It wasn't really about me leaving Houston—it was more me being curious about what else was out there. I got really lucky when I landed that job. I did a competition and afterwards Stanton [Welch, HB's artistic director] asked me to audition for an apprenticeship. I wasn't even necessarily looking for a job at the time; I was only a junior in high school, and I wasn't really sure if I was going to continue training for another year. So Houston Ballet was the only place that I even auditioned for, and really all I knew. After five years, I think it's only natural to be curious about how other places work and what their environments might be like. When I came to Boston to take class last year, I felt an immediate positive energy from everyone. On top of everything else the company has to offer—the rep, the talented dancers, the city—it was hard to pass it up.
What's it like being the new guy at Boston Ballet?
I've been really happy with my decision so far. Of course, joining a new company, you're not really sure what you're going to be thrown into. You have to prove yourself right away. But the amount of opportunities I've gotten already has been incredible and I'm really excited to do everything this season. It's been a really good start so far—very busy, but good.
When Holly Dorger arrived in Copenhagen to join the Royal Danish Ballet after graduating from the School of American Ballet, she was shocked by the unfamiliar. “We brought home cat food thinking it was canned tuna," she laughs, recollecting her first weeks among new surroundings. Nine years later, the principal dancer calls Copenhagen home, crediting Denmark and artistic director Nikolaj Hübbe for her success.
European dance companies typically offer secure contracts, better salaries and a varied repertoire. Yet for American dancers, understanding a new culture, adjusting to different company dynamics and getting used to European contemporary work can be challenging. Below, dancers from four European companies weigh in on what they've learned from moving abroad.
Shelby Williams. Photo Courtesy Royal Ballet of Flanders.
As told to Amy Brandt by Leta Biasucci
I first saw a video of The Vertiginous Thrill of Exactitude as a student at the San Francisco Ballet School summer program. Then we learned a little bit of it in variations class, and it made such an impression on me. It was unlike anything I had learned in my technique classes. It really opened my eyes, and I was so enchanted by this whole new dimension of ballet.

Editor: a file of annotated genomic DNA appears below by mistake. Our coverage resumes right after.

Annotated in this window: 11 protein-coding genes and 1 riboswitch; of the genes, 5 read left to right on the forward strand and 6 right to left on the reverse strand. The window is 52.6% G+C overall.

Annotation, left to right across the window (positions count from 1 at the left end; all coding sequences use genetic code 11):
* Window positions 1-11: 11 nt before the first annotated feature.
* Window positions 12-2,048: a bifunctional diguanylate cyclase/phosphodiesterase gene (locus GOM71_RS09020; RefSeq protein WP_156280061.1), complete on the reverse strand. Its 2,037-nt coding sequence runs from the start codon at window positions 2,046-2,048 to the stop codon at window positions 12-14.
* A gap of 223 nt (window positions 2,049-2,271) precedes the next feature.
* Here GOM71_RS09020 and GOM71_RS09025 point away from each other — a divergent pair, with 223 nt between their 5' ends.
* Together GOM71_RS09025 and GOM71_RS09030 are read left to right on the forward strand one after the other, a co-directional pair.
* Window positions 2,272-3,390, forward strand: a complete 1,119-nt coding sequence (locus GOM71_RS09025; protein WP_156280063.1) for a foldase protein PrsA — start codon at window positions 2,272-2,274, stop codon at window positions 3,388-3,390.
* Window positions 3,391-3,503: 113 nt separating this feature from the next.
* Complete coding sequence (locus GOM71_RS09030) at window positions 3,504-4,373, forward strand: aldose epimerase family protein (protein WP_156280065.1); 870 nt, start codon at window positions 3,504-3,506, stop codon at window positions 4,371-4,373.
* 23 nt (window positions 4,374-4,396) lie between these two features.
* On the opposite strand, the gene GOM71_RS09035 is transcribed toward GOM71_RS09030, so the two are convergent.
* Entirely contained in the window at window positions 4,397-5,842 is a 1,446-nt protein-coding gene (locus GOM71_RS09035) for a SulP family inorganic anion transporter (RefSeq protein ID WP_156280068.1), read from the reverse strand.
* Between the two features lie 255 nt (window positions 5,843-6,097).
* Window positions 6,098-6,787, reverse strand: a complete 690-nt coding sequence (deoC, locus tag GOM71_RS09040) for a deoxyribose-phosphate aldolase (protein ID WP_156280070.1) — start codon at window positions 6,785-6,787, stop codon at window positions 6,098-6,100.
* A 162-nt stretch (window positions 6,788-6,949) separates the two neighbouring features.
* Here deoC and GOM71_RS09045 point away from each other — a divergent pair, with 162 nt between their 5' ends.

At 11 minutes long, it's very much a sprint. When you hear the first “da-da-da!" you know how exhausted you're going to feel by the end. But with that feeling of exhaustion comes this great sense of exhilaration—every moment of it is thrilling.
When Boston Ballet announced its partnership with choreographer William Forsythe last year, it named his full-length Artifact as its first new acquisition. Created in 1984, Artifact is considered by many to be Forsythe’s greatest masterpiece, yet it has never been performed in its entirety by a U.S. company. Simultaneously abstract and theatrical (two characters—a Person in Historical Costume and a Person with Megaphone—have speaking roles), this large-scale “ballet about ballet” is reverential to the past while taking the boundaries of classical technique into the future.
Boston Ballet dancers have been working closely with Forsythe in preparation for the February 23 premiere. Artistic director Mikko Nissinen talked to me about the production, and why it’s so groundbreaking.
(Video by Ernesto Galan, Courtesy Boston Ballet)
This is the first step in Boston Ballet’s five-year partnership with Forsythe. Why begin with Artifact?
It’s his absolute masterpiece, and it’s never been done by a North American company. The work premiered 30 years ago, so Bill is very excited to show it to American audiences. It’s huge, it’s in four acts, and he’s re-choreographing the third act completely and changing the finale. We both felt it was the perfect place to start. The other great thing is that he lived away for 40 years. It’s a homecoming for a major American artist.
Several companies in the U.S. have performed the abbreviated version, Artifact Suite. What’s different about the full-length piece?
It’s mind-bending. So many people have said to me, “This ballet changed my life, it changed how I look at art.” I’ve even heard many dancers say that after dancing it, they were a different human being. I think it has that transformative power that fantastic art can have.
Is Artifact an homage to ballet’s history?
I don’t know if I would use the word “homage”—actually, I think it might be. Bill has tremendous reverence for the art form. All the principals of classical ballet are there, he’s just taking it further with the musicality and making sure it’s alive and extended. He has this intellectual approach to it and the end result is fascinating. Some people think it’s just bang, bang, bang, but that‘s really far from the truth. [His work] has to be so sensitive and detailed for the qualities to come out of it.
Why is he re-choreographing certain sections?
I’m paraphrasing here, but he said he’s a different person than he was 30 years ago. Bill did a lot of theatrical work and for the last 20 years didn’t choreograph much ballet. But now he’s super-excited about it again and we’re so damn lucky with the timing.